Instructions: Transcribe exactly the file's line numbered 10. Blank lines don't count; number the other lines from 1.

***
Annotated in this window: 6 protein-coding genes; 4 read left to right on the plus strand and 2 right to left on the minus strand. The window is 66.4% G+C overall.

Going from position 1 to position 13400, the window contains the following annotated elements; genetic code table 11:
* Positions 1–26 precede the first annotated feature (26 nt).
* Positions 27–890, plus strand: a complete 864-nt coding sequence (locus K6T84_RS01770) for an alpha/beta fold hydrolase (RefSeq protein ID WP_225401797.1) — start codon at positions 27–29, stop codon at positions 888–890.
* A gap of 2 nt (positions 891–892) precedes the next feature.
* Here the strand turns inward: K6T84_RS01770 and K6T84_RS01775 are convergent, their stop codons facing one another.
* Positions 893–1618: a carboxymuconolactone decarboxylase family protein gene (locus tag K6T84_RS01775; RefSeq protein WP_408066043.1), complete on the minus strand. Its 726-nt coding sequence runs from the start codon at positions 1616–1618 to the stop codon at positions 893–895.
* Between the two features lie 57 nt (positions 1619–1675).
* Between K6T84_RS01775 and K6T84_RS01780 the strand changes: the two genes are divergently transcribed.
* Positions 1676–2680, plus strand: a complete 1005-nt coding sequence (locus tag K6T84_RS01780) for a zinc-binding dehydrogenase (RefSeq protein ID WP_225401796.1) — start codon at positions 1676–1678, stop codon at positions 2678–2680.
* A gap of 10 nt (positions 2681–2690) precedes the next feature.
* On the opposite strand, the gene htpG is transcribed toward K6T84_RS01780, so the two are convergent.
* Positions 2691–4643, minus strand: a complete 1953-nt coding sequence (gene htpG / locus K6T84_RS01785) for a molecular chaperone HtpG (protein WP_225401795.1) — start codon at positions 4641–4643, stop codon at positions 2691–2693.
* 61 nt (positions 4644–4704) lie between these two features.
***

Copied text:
* Positions 1676–2680, plus strand: a complete 1005-nt coding sequence (locus tag K6T84_RS01780) for a zinc-binding dehydrogenase (RefSeq protein ID WP_225401796.1) — start codon at positions 1676–1678, stop codon at positions 2678–2680.